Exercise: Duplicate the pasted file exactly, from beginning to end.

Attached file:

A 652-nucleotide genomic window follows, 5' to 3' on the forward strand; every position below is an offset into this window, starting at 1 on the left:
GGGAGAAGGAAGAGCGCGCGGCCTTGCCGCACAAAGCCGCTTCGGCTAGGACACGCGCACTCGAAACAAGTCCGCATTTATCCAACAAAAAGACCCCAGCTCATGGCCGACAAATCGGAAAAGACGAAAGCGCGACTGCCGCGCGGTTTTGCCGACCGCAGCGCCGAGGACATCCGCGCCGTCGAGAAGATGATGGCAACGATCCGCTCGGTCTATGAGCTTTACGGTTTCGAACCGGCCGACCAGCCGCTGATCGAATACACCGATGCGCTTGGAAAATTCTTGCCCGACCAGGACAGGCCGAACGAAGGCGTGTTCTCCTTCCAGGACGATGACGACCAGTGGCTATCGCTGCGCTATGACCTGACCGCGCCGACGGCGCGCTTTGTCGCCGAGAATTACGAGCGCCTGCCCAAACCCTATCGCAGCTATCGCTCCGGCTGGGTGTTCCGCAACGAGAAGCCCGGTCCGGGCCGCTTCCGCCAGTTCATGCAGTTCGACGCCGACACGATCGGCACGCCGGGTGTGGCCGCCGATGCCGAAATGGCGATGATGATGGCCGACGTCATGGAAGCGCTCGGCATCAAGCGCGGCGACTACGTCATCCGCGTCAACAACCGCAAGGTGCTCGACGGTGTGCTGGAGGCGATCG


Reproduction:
A 652-nucleotide genomic window follows, 5' to 3' on the forward strand; every position below is an offset into this window, starting at 1 on the left:
GGGAGAAGGAAGAGCGCGCGGCCTTGCCGCACAAAGCCGCTTCGGCTAGGACACGCGCACTCGAAACAAGTCCGCATTTATCCAACAAAAAGACCCCAGCTCATGGCCGACAAATCGGAAAAGACGAAAGCGCGACTGCCGCGCGGTTTTGCCGACCGCAGCGCCGAGGACATCCGCGCCGTCGAGAAGATGATGGCAACGATCCGCTCGGTCTATGAGCTTTACGGTTTCGAACCGGCCGACCAGCCGCTGATCGAATACACCGATGCGCTTGGAAAATTCTTGCCCGACCAGGACAGGCCGAACGAAGGCGTGTTCTCCTTCCAGGACGATGACGACCAGTGGCTATCGCTGCGCTATGACCTGACCGCGCCGACGGCGCGCTTTGTCGCCGAGAATTACGAGCGCCTGCCCAAACCCTATCGCAGCTATCGCTCCGGCTGGGTGTTCCGCAACGAGAAGCCCGGTCCGGGCCGCTTCCGCCAGTTCATGCAGTTCGACGCCGACACGATCGGCACGCCGGGTGTGGCCGCCGATGCCGAAATGGCGATGATGATGGCCGACGTCATGGAAGCGCTCGGCATCAAGCGCGGCGACTACGTCATCCGCGTCAACAACCGCAAGGTGCTCGACGGTGTGCTGGAGGCGATCG